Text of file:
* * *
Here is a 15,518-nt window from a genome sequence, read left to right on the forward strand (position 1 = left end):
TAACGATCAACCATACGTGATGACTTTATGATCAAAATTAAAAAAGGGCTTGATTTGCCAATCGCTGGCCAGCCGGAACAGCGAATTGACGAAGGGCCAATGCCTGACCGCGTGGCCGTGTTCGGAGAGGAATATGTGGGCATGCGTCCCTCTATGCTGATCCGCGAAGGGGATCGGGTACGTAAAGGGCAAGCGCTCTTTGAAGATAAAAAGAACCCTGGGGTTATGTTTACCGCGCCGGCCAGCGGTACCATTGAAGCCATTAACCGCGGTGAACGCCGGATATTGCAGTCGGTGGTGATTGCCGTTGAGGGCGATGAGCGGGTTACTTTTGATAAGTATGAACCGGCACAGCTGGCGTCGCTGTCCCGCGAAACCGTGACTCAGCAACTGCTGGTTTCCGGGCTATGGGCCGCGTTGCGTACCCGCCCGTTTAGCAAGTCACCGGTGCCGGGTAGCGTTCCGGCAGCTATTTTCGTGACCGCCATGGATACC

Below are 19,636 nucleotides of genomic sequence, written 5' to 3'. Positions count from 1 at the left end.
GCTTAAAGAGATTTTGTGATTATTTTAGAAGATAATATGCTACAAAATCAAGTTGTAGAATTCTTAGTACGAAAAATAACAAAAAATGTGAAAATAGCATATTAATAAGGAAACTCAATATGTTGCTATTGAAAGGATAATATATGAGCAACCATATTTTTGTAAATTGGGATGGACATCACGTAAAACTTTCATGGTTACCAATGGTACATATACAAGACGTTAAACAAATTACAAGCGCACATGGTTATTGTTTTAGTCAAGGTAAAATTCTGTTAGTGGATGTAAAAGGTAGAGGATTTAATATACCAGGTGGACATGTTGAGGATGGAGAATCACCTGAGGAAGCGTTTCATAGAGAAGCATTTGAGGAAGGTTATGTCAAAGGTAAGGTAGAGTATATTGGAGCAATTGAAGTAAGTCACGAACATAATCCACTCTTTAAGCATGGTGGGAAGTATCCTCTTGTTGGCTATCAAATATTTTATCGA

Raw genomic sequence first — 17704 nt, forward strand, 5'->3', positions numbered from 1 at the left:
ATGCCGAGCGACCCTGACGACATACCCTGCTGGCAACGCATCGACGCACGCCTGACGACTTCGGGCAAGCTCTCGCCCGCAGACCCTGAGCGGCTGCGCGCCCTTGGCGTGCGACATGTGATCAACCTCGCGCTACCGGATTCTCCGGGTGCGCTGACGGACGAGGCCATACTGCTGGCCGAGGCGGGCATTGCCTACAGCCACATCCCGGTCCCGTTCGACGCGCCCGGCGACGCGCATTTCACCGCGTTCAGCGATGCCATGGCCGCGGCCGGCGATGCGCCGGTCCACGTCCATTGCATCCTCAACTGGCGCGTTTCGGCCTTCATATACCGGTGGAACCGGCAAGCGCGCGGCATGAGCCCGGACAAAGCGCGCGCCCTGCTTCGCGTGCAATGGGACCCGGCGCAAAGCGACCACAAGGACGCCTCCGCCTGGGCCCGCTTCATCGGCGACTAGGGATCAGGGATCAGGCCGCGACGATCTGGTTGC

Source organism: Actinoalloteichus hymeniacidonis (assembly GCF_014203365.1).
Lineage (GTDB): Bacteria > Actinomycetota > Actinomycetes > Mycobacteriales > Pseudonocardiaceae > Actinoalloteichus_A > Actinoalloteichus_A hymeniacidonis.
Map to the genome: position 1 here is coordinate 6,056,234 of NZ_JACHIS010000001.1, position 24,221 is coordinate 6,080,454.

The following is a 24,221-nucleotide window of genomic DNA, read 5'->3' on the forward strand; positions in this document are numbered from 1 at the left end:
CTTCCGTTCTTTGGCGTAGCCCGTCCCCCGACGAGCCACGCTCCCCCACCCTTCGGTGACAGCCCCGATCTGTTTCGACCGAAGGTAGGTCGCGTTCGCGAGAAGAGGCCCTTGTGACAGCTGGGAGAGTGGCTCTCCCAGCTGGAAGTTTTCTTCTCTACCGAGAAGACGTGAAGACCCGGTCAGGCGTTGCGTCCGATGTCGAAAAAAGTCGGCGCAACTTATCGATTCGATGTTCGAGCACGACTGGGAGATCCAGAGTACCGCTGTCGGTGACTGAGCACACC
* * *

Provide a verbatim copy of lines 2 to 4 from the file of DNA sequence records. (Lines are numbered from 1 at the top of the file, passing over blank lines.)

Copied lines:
TAACGATCAACCATACGTGATGACTTTATGATCAAAATTAAAAAAGGGCTTGATTTGCCAATCGCTGGCCAGCCGGAACAGCGAATTGACGAAGGGCCAATGCCTGACCGCGTGGCCGTGTTCGGAGAGGAATATGTGGGCATGCGTCCCTCTATGCTGATCCGCGAAGGGGATCGGGTACGTAAAGGGCAAGCGCTCTTTGAAGATAAAAAGAACCCTGGGGTTATGTTTACCGCGCCGGCCAGCGGTACCATTGAAGCCATTAACCGCGGTGAACGCCGGATATTGCAGTCGGTGGTGATTGCCGTTGAGGGCGATGAGCGGGTTACTTTTGATAAGTATGAACCGGCACAGCTGGCGTCGCTGTCCCGCGAAACCGTGACTCAGCAACTGCTGGTTTCCGGGCTATGGGCCGCGTTGCGTACCCGCCCGTTTAGCAAGTCACCGGTGCCGGGTAGCGTTCCGGCAGCTATTTTCGTGACCGCCATGGATACC

Below are 19,636 nucleotides of genomic sequence, written 5' to 3'. Positions count from 1 at the left end.
GCTTAAAGAGATTTTGTGATTATTTTAGAAGATAATATGCTACAAAATCAAGTTGTAGAATTCTTAGTACGAAAAATAACAAAAAATGTGAAAATAGCATATTAATAAGGAAACTCAATATGTTGCTATTGAAAGGATAATATATGAGCAACCATATTTTTGTAAATTGGGATGGACATCACGTAAAACTTTCATGGTTACCAATGGTACATATACAAGACGTTAAACAAATTACAAGCGCACATGGTTATTGTTTTAGTCAAGGTAAAATTCTGTTAGTGGATGTAAAAGGTAGAGGATTTAATATACCAGGTGGACATGTTGAGGATGGAGAATCACCTGAGGAAGCGTTTCATAGAGAAGCATTTGAGGAAGGTTATGTCAAAGGTAAGGTAGAGTATATTGGAGCAATTGAAGTAAGTCACGAACATAATCCACTCTTTAAGCATGGTGGGAAGTATCCTCTTGTTGGCTATCAAATATTTTATCGA